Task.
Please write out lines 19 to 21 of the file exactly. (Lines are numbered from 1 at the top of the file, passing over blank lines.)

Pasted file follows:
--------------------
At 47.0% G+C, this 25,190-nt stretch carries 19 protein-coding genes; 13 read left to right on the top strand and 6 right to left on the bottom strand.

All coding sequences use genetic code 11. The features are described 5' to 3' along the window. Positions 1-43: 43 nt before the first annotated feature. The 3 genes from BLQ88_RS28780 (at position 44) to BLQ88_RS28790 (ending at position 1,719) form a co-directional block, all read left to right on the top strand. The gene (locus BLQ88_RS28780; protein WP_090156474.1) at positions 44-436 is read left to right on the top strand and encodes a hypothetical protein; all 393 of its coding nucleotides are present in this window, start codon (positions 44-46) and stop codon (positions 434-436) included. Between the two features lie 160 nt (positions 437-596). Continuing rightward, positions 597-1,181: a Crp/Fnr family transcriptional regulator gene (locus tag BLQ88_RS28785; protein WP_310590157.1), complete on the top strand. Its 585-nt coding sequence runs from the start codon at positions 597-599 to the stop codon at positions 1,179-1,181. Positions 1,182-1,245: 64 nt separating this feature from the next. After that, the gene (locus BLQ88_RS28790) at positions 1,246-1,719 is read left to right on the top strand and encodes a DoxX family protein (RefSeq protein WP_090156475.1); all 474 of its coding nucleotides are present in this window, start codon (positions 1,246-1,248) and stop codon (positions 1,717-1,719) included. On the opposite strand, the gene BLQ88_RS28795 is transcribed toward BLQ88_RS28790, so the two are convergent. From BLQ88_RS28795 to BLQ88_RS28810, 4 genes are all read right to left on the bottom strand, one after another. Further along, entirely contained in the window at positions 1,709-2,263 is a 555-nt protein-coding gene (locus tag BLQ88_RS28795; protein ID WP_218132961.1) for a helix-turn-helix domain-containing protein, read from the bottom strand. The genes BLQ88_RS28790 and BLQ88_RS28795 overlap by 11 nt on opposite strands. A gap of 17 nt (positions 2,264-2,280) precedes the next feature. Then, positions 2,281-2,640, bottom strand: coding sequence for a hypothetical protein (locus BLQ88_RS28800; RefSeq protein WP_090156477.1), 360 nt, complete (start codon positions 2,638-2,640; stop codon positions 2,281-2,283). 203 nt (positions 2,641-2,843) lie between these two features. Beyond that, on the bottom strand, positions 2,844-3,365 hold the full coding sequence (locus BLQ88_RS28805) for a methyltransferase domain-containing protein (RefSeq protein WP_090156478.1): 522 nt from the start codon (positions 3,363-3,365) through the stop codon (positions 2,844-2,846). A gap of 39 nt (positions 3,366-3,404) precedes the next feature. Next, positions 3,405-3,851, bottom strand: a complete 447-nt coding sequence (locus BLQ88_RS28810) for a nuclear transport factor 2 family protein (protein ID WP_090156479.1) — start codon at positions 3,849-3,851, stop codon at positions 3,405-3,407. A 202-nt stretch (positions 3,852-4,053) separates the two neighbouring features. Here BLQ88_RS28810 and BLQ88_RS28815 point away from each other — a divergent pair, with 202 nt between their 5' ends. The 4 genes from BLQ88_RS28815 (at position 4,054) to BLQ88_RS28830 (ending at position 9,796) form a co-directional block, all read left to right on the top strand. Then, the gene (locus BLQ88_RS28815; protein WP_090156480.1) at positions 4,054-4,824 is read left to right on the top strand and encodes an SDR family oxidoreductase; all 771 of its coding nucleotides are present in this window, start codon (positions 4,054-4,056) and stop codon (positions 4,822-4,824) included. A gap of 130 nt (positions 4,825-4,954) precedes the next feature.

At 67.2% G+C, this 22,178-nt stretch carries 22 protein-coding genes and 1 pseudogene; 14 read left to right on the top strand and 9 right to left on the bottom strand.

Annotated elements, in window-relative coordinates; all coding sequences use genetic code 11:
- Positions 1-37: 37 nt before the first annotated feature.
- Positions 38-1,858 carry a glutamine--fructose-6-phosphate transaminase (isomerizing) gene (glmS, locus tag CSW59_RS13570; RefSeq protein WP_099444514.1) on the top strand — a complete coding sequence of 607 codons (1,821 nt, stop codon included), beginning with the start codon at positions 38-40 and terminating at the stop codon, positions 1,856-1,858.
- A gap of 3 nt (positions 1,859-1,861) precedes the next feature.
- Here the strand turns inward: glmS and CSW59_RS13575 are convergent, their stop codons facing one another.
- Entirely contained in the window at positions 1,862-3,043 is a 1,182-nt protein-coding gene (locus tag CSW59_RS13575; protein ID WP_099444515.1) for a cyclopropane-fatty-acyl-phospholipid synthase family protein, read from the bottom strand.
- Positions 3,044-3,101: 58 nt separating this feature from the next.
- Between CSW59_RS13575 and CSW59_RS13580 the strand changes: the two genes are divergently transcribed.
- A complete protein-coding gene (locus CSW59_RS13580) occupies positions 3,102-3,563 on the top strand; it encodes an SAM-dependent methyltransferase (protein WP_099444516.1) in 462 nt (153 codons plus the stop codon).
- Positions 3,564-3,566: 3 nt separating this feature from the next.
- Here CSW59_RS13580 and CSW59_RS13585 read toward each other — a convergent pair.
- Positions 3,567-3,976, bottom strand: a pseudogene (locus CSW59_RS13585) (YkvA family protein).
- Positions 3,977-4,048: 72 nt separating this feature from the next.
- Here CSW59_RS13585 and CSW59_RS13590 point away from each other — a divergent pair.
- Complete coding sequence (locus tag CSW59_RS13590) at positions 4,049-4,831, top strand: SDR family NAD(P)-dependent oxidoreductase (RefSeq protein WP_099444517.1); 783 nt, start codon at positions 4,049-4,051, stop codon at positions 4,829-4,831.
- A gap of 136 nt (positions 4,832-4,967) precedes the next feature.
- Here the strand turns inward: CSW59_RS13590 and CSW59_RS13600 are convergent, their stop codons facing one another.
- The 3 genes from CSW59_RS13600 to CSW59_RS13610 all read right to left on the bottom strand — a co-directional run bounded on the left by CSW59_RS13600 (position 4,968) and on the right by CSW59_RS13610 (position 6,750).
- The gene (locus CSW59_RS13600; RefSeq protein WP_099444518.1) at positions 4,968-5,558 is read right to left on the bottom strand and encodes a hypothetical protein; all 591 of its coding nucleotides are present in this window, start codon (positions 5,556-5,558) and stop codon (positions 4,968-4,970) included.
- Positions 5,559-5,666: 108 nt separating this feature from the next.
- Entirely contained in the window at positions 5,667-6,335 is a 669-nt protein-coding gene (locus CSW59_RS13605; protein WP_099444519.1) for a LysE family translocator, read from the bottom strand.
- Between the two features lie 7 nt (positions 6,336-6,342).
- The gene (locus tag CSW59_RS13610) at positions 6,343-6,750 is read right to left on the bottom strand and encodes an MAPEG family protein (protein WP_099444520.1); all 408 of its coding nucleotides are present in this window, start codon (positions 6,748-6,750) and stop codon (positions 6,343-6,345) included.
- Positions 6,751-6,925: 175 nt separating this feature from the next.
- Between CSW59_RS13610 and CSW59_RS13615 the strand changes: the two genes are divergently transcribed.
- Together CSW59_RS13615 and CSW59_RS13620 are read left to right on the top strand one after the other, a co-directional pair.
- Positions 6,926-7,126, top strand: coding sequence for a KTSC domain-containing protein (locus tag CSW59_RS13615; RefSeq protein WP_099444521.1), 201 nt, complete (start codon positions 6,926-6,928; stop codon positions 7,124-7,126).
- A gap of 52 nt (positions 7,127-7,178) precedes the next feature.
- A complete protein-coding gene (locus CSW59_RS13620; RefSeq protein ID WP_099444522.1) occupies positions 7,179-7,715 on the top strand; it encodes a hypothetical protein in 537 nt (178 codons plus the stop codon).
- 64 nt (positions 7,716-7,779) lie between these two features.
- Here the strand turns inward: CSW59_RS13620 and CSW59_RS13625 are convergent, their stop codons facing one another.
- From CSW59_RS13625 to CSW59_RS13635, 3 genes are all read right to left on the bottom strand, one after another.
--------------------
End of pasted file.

- A gap of 136 nt (positions 4,832-4,967) precedes the next feature.
- Here the strand turns inward: CSW59_RS13590 and CSW59_RS13600 are convergent, their stop codons facing one another.
- The 3 genes from CSW59_RS13600 to CSW59_RS13610 all read right to left on the bottom strand — a co-directional run bounded on the left by CSW59_RS13600 (position 4,968) and on the right by CSW59_RS13610 (position 6,750).